1. The appellant Mojiya s/o Ralan Bhil (25) of Sagur Bhagur, Thana Gogava, has been convicted under Section 302 I. P.C., for the murder of Ganpat Ahir (a fellow villager) on the night of 3-12-1958 while he was walking towards his village Sagur Bhagur from the bus stop at village Temarna about two miles away, by hitting him several times with a knife, with the intention, of killing him, for the purpose and relieving Him of most of the sum of about 800/- and odd which he was bringing home from a merchant at Khargone. The learned Sessions Judge has awarded the lesser penalty of life imprisonment, because:
'Ganpat who was advised by numerous witnesses not to undertake a journey at night with money, yet undertook the journey without heeding their advice, and gave a cause and temptation to the accused to take recourse to this ghastly crime, and also in view of the fact that the accused committed this crime out of total poverty and desperation.'
He himself had denied everything, and pleaded not guilty. But it was not accepted.
2. This case raises three important questions; first, as to the sufficiency in quality of circumstantial evidence on which alone the conviction is based; that is to say, if the chain should necessarily be long if the links are all just as firm and sound; secondly, the propriety of admission of further evidence in the form of the serologist's report at the stage of appeal and its probative effect; and thirdly, in principle, in the absence o[ any prayer by the State it has no practical consequences here, the satisfactoriness of the reasons given by the learned Sessions Judge for imposing the lesser penalty.
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17. When the appeal came up before us, we heard the parties as to whether the serologist's report which had been with the authorities all the time, should he brought in evidence in a formal manner. The wording of Section 428(2) Cr. P.C., is wide enough to permit this subject to the usual caution; first, that the prosecution should not be enabled by the further evidence, to make out a case different from the one already on record; secondly, that the new evidence should be put separately to the accused and he should be given an opportunity to explain it and if be thinks necessary, to cross-examine not only the new witnesses but also any of the other witnesses in the light of the new material and, finally, to lead evidence of his own. If these steps are taken, there is no objection to the admission of further evidence in circumstances similar to the present one.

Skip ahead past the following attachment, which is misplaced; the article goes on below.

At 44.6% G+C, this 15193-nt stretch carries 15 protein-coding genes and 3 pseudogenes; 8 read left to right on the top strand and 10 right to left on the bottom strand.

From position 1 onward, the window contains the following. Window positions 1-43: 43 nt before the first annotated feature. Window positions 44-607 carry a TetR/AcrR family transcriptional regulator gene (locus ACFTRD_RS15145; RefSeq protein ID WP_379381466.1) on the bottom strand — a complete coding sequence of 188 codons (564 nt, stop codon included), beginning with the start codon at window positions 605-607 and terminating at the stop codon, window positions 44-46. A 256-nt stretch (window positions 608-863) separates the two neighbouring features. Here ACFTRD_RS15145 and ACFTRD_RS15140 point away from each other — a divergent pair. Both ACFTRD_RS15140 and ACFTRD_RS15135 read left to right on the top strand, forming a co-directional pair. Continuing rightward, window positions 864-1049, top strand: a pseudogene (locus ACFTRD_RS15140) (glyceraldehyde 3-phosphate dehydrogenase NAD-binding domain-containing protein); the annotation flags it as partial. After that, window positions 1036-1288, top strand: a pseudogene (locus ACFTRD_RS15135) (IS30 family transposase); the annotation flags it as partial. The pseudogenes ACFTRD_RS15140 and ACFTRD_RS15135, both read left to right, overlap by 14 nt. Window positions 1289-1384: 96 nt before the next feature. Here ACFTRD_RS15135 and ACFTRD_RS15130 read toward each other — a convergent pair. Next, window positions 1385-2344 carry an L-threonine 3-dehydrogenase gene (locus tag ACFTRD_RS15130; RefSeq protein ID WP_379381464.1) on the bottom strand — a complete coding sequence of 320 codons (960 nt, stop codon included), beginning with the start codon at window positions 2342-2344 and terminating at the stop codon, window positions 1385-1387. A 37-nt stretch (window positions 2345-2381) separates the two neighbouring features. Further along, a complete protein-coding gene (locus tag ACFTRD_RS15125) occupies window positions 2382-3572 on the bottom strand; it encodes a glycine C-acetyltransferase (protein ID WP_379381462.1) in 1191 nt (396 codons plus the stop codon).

If the process of admitting further evidence is comparatively simple, then it would be proper for the appellate Court itself to do it as this would save public time and harassment to the parties. On the other hand, if it is likely to be long and complicated, such as the summoning and the examination and cross-examination of several witnesses or the handling of several exhibits, it should go to the original Court. In this case, however, it was easy in this Court itself to admit the serologist's reports into evidence and explain them to the accused and take his additional defence in this regard.
18. Generally speaking, the system by which the exhibits are sent once to the chemical examiner at Agra at some distance in another State, and once again to the serologist working at Calcutta, does result in very considerable delay, sometimes even leading to the unavailability in time of very important and almost decisive evidence. Postal delays are unavoidable and when the work from several States are brought to one centre, there is further delay during which the marks decompose or fall off, making it impossible for the examiner or serologist to give any definite opinion at all. The authorities may usefully consider if the system cannot be improved and the analysis air serological examinations done more promptly at shorter distances within the State.